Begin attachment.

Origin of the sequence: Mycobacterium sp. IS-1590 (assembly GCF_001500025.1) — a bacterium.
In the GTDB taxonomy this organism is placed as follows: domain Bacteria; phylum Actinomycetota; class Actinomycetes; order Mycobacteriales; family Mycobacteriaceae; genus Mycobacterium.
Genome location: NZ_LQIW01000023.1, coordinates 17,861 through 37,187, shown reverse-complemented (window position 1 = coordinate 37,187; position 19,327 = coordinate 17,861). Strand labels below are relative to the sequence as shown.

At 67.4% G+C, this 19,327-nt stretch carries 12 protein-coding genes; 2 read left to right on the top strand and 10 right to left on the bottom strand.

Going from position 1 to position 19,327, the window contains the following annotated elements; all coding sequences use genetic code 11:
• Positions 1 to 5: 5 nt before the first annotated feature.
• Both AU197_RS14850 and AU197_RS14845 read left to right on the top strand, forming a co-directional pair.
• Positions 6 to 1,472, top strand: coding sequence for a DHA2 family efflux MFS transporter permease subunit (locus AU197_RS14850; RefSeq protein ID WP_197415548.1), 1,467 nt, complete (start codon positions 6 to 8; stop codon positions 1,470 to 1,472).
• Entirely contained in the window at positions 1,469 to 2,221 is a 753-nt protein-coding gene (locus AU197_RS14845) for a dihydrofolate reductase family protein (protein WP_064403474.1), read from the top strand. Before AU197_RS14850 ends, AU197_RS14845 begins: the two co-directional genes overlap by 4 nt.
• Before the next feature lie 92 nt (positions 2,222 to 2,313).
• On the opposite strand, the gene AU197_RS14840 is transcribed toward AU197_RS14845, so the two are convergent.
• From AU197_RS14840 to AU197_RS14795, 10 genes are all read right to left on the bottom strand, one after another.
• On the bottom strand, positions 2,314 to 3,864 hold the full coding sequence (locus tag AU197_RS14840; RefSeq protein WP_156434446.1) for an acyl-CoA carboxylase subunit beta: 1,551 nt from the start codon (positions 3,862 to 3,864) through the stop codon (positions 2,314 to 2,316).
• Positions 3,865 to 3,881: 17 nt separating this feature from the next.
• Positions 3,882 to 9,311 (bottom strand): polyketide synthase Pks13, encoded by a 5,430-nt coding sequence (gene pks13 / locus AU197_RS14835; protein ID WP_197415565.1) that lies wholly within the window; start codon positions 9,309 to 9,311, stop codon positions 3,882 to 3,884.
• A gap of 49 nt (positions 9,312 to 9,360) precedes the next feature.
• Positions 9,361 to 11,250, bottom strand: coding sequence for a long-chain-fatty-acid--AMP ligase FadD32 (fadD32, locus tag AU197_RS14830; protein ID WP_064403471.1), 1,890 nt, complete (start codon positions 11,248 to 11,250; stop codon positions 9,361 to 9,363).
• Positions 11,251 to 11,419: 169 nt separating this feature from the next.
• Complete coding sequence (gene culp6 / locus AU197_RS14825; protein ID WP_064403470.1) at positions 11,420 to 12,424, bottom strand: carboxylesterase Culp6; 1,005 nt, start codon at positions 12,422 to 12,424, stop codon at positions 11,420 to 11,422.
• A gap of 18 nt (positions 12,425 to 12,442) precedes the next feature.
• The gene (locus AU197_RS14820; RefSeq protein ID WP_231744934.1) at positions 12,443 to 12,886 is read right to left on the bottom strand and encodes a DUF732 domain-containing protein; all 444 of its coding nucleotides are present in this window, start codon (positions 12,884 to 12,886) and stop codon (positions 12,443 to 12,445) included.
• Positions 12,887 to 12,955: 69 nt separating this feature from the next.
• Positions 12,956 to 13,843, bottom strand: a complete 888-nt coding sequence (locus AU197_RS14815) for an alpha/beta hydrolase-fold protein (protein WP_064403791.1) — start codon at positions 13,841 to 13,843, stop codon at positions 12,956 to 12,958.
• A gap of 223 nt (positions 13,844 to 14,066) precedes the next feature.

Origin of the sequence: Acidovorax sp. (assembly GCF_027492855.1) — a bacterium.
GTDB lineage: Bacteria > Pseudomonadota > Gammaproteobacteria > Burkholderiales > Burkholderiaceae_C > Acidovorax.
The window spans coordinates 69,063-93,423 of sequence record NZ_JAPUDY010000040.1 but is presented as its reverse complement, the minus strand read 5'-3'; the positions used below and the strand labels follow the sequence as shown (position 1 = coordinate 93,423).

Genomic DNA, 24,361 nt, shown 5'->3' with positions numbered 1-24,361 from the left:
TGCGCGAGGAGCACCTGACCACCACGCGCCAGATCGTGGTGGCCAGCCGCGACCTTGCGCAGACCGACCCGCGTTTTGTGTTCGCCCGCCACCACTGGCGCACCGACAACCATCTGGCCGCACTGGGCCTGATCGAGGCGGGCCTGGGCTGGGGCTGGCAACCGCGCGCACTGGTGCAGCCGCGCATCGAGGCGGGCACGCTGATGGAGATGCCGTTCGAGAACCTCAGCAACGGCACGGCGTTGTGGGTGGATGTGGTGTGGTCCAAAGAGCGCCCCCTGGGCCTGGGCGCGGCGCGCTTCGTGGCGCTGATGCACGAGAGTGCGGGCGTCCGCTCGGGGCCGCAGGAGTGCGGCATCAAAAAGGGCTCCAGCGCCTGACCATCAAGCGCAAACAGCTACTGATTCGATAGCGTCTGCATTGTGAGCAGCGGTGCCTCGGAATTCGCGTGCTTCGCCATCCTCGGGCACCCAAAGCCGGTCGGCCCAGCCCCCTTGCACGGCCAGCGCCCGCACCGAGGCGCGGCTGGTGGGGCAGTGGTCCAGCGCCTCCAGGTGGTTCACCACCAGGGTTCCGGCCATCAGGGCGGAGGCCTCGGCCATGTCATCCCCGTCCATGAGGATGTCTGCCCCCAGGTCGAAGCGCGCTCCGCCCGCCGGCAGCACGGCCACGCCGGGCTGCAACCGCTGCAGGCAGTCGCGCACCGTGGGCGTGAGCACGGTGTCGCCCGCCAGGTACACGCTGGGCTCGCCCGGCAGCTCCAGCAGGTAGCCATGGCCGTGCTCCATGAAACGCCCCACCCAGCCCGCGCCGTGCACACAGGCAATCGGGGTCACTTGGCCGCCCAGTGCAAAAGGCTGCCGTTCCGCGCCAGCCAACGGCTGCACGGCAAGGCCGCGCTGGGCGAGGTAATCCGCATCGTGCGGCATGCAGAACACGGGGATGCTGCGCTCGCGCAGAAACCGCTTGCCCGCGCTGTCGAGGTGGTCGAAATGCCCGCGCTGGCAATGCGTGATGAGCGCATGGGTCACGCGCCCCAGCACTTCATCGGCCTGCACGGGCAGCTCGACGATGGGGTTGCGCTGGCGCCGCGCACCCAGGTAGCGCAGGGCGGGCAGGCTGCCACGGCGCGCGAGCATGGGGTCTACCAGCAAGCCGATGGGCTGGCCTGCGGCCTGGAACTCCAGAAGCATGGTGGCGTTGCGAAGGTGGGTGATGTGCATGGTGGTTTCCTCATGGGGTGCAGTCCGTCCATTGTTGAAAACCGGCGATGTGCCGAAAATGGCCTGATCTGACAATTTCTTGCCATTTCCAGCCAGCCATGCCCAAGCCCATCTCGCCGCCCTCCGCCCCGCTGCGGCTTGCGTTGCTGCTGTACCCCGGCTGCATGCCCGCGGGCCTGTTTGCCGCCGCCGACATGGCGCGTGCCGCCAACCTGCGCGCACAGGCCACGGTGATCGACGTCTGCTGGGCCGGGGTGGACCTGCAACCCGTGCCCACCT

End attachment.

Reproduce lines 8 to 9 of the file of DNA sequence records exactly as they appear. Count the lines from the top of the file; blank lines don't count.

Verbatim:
• Positions 6 to 1,472, top strand: coding sequence for a DHA2 family efflux MFS transporter permease subunit (locus AU197_RS14850; RefSeq protein ID WP_197415548.1), 1,467 nt, complete (start codon positions 6 to 8; stop codon positions 1,470 to 1,472).
• Entirely contained in the window at positions 1,469 to 2,221 is a 753-nt protein-coding gene (locus AU197_RS14845) for a dihydrofolate reductase family protein (protein WP_064403474.1), read from the top strand. Before AU197_RS14850 ends, AU197_RS14845 begins: the two co-directional genes overlap by 4 nt.